STUART YOUNG them to hatch, shelves and tables all covered in cheerful Christmas cards some of them so filled with joy that they burst into song whenever anyone opened them. Her Christmas is going far better than mine. I resent her happiness, wishing I could share in it or at least ignore it so that it didn’t highlight the misery that comprised my life. But at least she has the decency to keep her festive cheer confined within her house. Other neighbours have festooned their homes with lights and baubles and flashing signs wishing everyone a Merry Christmas. Holly wreaths hang from front doors as though every home in the street has suffered a bereavement. Fake snowmen lurk in front gardens, their plastic bodies impervious to changes in the climate, mocking the frost that spreads during the night before dying beneath the next day’s sunlight. One neighbour even has a fluorescent model of Father Christmas and his sleigh upon his roof giving the unfortunate impression that the Christmas lights strewn abut his house are luminescent turds excreted by Rudolph and his fellow reindeer. The enforced jollity of the season irritates me, makes me want to rant and rage at the insincere bonhomie everyone projects, fake as the decorations adorning the street. Christmas ceased to work its charms upon me long ago. Christmas was never fun for me, not even a as a child. Relatives would drink too much and old grudges would be exhumed. Every year without exception at least one person would be guaranteed to end up in tears. On a good year that person wouldn’t be me. One Christmas when I was nine my uncle decided to show off his pool skills on the table I had been given. While everyone else dozed in the front room he swaggered around the table, reeking of booze, performing simple trick shots, refusing to let me have a try despite the pool table being my present, instead butting me with his hips as he leaned over to take a shot or cuffing me around the head with the end of the cue. In retrospect they were only gentle taps, but at the time I was terrified by the lacquered wood wielded by the drunken giant, fearing that each new blow would be the one that shattered my fragile skull. I spent the evening locked in my room, tears streaming down my face, wishing he were dead. That wasn’t even my worse Christmas. Compared to some of the others I look back on that one almost with affection. And all of them, no matter how - 65 -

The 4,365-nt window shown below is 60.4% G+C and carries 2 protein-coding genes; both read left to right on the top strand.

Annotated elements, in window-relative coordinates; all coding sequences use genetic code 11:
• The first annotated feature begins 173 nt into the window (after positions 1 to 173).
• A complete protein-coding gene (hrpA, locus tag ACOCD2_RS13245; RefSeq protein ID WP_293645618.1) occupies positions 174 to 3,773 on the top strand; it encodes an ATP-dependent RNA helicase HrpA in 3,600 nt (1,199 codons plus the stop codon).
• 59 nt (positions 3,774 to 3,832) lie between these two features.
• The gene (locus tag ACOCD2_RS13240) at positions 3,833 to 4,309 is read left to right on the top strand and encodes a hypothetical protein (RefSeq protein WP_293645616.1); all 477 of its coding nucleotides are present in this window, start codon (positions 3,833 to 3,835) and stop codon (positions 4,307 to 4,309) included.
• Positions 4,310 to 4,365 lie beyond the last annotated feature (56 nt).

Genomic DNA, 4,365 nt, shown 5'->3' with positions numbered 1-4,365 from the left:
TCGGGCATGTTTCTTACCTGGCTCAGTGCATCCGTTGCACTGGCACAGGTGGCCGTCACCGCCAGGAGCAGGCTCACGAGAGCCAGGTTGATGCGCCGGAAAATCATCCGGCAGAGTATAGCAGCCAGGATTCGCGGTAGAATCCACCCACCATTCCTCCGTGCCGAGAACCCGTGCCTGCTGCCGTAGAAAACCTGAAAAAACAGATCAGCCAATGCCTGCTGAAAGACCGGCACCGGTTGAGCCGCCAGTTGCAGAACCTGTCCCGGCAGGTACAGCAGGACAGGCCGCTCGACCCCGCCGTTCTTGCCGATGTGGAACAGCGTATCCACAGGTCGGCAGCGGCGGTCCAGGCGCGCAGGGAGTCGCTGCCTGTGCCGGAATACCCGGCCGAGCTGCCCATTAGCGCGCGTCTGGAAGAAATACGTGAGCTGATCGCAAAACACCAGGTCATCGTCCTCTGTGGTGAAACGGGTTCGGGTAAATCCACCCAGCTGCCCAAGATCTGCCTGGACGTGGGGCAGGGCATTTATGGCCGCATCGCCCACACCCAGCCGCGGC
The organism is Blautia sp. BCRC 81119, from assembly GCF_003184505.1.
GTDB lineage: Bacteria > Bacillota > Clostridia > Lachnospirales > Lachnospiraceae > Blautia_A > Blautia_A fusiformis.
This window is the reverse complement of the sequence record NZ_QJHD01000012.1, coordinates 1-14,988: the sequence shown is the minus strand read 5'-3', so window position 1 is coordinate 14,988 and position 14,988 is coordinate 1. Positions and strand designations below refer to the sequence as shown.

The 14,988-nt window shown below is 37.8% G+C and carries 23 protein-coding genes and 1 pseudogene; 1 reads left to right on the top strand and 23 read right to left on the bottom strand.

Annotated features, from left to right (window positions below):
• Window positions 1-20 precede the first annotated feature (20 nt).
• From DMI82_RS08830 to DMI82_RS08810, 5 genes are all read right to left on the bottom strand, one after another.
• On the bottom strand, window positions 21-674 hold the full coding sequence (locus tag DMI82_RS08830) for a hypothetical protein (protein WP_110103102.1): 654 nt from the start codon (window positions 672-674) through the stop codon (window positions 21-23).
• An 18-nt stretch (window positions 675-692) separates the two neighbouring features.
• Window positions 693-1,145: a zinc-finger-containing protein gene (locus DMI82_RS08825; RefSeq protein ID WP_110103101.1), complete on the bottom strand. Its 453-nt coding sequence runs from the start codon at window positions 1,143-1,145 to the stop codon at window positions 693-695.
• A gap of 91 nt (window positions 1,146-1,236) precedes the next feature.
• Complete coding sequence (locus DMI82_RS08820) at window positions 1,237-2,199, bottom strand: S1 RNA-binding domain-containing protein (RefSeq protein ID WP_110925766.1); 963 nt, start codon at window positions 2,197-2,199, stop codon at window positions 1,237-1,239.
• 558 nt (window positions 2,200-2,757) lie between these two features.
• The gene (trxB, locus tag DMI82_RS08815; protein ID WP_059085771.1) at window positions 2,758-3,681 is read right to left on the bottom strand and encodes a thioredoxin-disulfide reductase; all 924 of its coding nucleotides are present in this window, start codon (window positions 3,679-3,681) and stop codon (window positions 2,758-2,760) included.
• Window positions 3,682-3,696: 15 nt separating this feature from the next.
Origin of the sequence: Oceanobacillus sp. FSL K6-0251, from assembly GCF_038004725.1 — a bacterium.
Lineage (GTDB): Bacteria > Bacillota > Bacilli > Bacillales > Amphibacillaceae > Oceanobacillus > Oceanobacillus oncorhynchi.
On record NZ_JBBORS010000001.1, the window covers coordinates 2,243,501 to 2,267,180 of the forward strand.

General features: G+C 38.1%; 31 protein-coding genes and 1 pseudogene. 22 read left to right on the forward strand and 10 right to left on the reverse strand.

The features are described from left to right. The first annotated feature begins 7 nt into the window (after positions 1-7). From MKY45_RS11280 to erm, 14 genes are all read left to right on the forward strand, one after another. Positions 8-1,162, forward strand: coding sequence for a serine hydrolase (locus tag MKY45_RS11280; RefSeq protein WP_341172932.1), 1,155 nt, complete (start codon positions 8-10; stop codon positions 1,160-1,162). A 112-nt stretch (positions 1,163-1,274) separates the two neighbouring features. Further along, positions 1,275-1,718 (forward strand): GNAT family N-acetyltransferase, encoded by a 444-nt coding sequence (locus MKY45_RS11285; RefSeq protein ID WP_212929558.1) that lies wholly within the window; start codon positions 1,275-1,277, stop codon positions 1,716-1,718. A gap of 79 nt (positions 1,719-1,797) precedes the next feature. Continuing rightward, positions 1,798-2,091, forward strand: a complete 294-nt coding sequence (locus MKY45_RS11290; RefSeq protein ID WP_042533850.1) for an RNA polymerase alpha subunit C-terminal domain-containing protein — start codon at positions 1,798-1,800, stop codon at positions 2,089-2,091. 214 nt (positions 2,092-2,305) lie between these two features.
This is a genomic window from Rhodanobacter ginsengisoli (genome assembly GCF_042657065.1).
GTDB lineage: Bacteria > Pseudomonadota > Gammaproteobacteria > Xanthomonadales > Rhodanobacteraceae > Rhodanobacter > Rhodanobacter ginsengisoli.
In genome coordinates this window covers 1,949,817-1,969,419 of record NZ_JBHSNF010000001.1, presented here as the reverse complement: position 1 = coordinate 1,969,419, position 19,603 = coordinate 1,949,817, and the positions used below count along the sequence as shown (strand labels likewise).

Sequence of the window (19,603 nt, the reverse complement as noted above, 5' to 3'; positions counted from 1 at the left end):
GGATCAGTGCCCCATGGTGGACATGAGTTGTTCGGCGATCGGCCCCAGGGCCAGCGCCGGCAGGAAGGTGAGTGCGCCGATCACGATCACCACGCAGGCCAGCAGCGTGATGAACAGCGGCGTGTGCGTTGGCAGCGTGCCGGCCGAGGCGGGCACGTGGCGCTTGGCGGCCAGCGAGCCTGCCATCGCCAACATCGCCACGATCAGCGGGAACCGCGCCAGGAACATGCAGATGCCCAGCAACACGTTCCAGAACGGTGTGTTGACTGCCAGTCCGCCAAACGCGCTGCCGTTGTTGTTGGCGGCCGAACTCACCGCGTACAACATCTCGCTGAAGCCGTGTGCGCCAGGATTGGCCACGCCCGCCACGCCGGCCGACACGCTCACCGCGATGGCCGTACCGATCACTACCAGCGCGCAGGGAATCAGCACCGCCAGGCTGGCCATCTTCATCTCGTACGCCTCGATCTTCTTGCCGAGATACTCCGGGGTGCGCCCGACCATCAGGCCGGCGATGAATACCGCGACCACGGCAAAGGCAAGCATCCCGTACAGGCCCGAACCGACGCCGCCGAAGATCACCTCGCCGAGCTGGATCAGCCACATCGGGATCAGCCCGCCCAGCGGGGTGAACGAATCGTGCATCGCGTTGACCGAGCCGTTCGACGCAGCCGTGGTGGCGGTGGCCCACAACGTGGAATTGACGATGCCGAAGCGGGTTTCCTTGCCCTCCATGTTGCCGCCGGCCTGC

STUART YOUNG bad, are better than what happened last year. I had been sitting at home trying to unwind after a soul-destroying day at work. Prices had been misquoted on a big order, to even hope of recouping the losses meant no Christmas bonus for any of the office staff and nervous rumours of redundancies raced from desk to desk, everyone fearing a P45 in their Christmas stocking. By they time I got home both my throat and my nerves were raw from a shouting match with my boss when he tried to shift the blame onto me. My muscles twisted about my skeleton, squeezing tight. All I wanted to do was shut down, let my brain and body float free, drifting on a wave of inane sitcoms. Outside -- the faint rap of metal as someone knocked on my neighbour’s door then screechy prepubescent voices racing through the first two lines of a Christmas carol. A few muffled murmurs then what sounded like the chink of coins changing hands. I hunched down in my armchair hoping that the carol singers couldn’t hear the television through the door. They did, knocking enthusiastically, the quick excited taps clattering like castanets. My teeth clenched. Just because my neighbour was a soft touch didn’t mean I was. Particularly after the day I’d had. Another series of raps and then they give up, heading out of the gloom by the sides of the two houses and back out into the illumination of the lampposts and fairy lights. I settled down, stewing in my bitterness. Two more groups of carol singers came later. Both got money and season’s greetings from my neighbour and the cold shoulder from me. Then I heard my neighbour’s door slam shut and the distinctive begrudging growl of his car. A vague memory stirred of bumping into each other outside our respective front doors, both of us clasping our shopping; his festive, with rolls of wrapping paper and tinsel snakes, mine just regular groceries. Amongst the inane chitchat he had told me that he was going to visit his girlfriend that night. So now any carol singers who ventured into the alleyway between the houses would be unsuccessful no matter which door they knocked upon. Half an hour after my neighbour left came the infernal rapping. I ignored it, focusing instead on the quietly murmuring television, coming up with better jokes than the sitcom writers. - 66 -